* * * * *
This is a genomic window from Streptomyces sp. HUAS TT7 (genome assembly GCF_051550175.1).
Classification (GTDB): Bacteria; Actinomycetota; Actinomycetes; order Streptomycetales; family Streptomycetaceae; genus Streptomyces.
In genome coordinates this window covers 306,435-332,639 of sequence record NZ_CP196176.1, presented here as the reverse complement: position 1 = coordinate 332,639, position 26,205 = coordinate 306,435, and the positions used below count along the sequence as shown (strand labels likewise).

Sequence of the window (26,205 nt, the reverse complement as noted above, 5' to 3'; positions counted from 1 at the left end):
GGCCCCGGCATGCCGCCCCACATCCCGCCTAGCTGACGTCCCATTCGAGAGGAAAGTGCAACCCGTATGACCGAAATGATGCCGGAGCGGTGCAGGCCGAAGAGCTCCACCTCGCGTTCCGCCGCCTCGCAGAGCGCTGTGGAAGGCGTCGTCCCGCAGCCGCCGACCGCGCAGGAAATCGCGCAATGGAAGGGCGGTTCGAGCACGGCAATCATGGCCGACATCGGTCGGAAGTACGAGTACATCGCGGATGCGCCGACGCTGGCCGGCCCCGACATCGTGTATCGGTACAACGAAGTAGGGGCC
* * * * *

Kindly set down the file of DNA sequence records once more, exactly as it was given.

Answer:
This is a genomic window from Streptomyces sp. HUAS TT7 (genome assembly GCF_051550175.1).
Classification (GTDB): Bacteria; Actinomycetota; Actinomycetes; order Streptomycetales; family Streptomycetaceae; genus Streptomyces.
In genome coordinates this window covers 306,435-332,639 of sequence record NZ_CP196176.1, presented here as the reverse complement: position 1 = coordinate 332,639, position 26,205 = coordinate 306,435, and the positions used below count along the sequence as shown (strand labels likewise).

Sequence of the window (26,205 nt, the reverse complement as noted above, 5' to 3'; positions counted from 1 at the left end):
GGCCCCGGCATGCCGCCCCACATCCCGCCTAGCTGACGTCCCATTCGAGAGGAAAGTGCAACCCGTATGACCGAAATGATGCCGGAGCGGTGCAGGCCGAAGAGCTCCACCTCGCGTTCCGCCGCCTCGCAGAGCGCTGTGGAAGGCGTCGTCCCGCAGCCGCCGACCGCGCAGGAAATCGCGCAATGGAAGGGCGGTTCGAGCACGGCAATCATGGCCGACATCGGTCGGAAGTACGAGTACATCGCGGATGCGCCGACGCTGGCCGGCCCCGACATCGTGTATCGGTACAACGAAGTAGGGGCC